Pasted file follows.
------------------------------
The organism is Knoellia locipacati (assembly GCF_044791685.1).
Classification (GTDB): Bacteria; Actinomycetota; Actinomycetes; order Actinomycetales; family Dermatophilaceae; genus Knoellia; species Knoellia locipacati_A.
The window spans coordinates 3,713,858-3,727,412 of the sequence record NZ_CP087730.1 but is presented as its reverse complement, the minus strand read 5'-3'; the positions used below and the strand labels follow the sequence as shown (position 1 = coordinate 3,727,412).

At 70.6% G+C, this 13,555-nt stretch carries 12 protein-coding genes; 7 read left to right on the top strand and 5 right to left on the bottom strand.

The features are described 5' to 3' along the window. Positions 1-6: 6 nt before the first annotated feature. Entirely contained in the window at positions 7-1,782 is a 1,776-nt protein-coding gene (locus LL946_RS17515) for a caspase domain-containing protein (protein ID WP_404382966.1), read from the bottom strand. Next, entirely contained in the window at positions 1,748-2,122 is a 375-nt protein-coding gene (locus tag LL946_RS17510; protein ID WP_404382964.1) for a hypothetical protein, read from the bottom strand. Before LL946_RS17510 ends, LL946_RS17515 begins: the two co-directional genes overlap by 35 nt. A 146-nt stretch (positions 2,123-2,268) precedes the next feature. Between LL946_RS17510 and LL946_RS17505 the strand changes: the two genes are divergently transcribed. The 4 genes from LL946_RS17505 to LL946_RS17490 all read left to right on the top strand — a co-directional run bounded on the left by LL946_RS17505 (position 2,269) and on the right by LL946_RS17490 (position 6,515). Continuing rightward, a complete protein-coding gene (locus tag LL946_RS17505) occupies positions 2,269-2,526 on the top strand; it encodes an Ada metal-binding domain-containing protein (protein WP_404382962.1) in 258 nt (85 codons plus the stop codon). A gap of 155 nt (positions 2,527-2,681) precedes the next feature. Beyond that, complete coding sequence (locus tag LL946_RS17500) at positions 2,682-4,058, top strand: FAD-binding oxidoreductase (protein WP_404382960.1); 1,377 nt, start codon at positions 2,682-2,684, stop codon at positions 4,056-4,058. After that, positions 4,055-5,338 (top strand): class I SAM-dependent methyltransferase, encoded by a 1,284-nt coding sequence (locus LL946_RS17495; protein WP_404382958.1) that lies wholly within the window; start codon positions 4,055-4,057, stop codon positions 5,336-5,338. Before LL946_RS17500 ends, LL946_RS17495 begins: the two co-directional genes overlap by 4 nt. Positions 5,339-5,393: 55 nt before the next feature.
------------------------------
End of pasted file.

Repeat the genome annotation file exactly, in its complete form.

The organism is Knoellia locipacati (assembly GCF_044791685.1).
Classification (GTDB): Bacteria; Actinomycetota; Actinomycetes; order Actinomycetales; family Dermatophilaceae; genus Knoellia; species Knoellia locipacati_A.
The window spans coordinates 3,713,858-3,727,412 of the sequence record NZ_CP087730.1 but is presented as its reverse complement, the minus strand read 5'-3'; the positions used below and the strand labels follow the sequence as shown (position 1 = coordinate 3,727,412).

At 70.6% G+C, this 13,555-nt stretch carries 12 protein-coding genes; 7 read left to right on the top strand and 5 right to left on the bottom strand.

The features are described 5' to 3' along the window. Positions 1-6: 6 nt before the first annotated feature. Entirely contained in the window at positions 7-1,782 is a 1,776-nt protein-coding gene (locus LL946_RS17515) for a caspase domain-containing protein (protein ID WP_404382966.1), read from the bottom strand. Next, entirely contained in the window at positions 1,748-2,122 is a 375-nt protein-coding gene (locus tag LL946_RS17510; protein ID WP_404382964.1) for a hypothetical protein, read from the bottom strand. Before LL946_RS17510 ends, LL946_RS17515 begins: the two co-directional genes overlap by 35 nt. A 146-nt stretch (positions 2,123-2,268) precedes the next feature. Between LL946_RS17510 and LL946_RS17505 the strand changes: the two genes are divergently transcribed. The 4 genes from LL946_RS17505 to LL946_RS17490 all read left to right on the top strand — a co-directional run bounded on the left by LL946_RS17505 (position 2,269) and on the right by LL946_RS17490 (position 6,515). Continuing rightward, a complete protein-coding gene (locus tag LL946_RS17505) occupies positions 2,269-2,526 on the top strand; it encodes an Ada metal-binding domain-containing protein (protein WP_404382962.1) in 258 nt (85 codons plus the stop codon). A gap of 155 nt (positions 2,527-2,681) precedes the next feature. Beyond that, complete coding sequence (locus tag LL946_RS17500) at positions 2,682-4,058, top strand: FAD-binding oxidoreductase (protein WP_404382960.1); 1,377 nt, start codon at positions 2,682-2,684, stop codon at positions 4,056-4,058. After that, positions 4,055-5,338 (top strand): class I SAM-dependent methyltransferase, encoded by a 1,284-nt coding sequence (locus LL946_RS17495; protein WP_404382958.1) that lies wholly within the window; start codon positions 4,055-4,057, stop codon positions 5,336-5,338. Before LL946_RS17500 ends, LL946_RS17495 begins: the two co-directional genes overlap by 4 nt. Positions 5,339-5,393: 55 nt before the next feature.